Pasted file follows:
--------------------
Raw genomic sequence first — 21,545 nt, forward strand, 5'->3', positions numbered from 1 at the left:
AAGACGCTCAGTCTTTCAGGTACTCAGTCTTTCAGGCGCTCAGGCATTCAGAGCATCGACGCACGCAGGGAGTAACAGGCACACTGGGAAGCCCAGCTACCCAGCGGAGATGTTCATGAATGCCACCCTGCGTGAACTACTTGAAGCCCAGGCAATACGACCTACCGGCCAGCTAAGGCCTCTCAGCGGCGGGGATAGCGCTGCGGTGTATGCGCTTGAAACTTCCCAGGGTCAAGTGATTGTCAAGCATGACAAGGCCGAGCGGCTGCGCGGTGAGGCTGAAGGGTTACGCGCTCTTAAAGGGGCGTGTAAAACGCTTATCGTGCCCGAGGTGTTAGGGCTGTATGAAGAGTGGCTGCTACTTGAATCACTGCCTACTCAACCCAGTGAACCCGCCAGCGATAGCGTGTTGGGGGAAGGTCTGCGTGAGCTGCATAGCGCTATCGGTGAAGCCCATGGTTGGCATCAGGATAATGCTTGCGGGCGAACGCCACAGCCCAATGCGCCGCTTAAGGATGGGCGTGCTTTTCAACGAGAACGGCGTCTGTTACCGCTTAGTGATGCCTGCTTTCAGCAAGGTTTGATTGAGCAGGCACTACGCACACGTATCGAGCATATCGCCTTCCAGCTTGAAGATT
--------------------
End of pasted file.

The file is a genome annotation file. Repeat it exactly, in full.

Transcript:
Raw genomic sequence first — 21,545 nt, forward strand, 5'->3', positions numbered from 1 at the left:
AAGACGCTCAGTCTTTCAGGTACTCAGTCTTTCAGGCGCTCAGGCATTCAGAGCATCGACGCACGCAGGGAGTAACAGGCACACTGGGAAGCCCAGCTACCCAGCGGAGATGTTCATGAATGCCACCCTGCGTGAACTACTTGAAGCCCAGGCAATACGACCTACCGGCCAGCTAAGGCCTCTCAGCGGCGGGGATAGCGCTGCGGTGTATGCGCTTGAAACTTCCCAGGGTCAAGTGATTGTCAAGCATGACAAGGCCGAGCGGCTGCGCGGTGAGGCTGAAGGGTTACGCGCTCTTAAAGGGGCGTGTAAAACGCTTATCGTGCCCGAGGTGTTAGGGCTGTATGAAGAGTGGCTGCTACTTGAATCACTGCCTACTCAACCCAGTGAACCCGCCAGCGATAGCGTGTTGGGGGAAGGTCTGCGTGAGCTGCATAGCGCTATCGGTGAAGCCCATGGTTGGCATCAGGATAATGCTTGCGGGCGAACGCCACAGCCCAATGCGCCGCTTAAGGATGGGCGTGCTTTTCAACGAGAACGGCGTCTGTTACCGCTTAGTGATGCCTGCTTTCAGCAAGGTTTGATTGAGCAGGCACTACGCACACGTATCGAGCATATCGCCTTCCAGCTTGAAGATT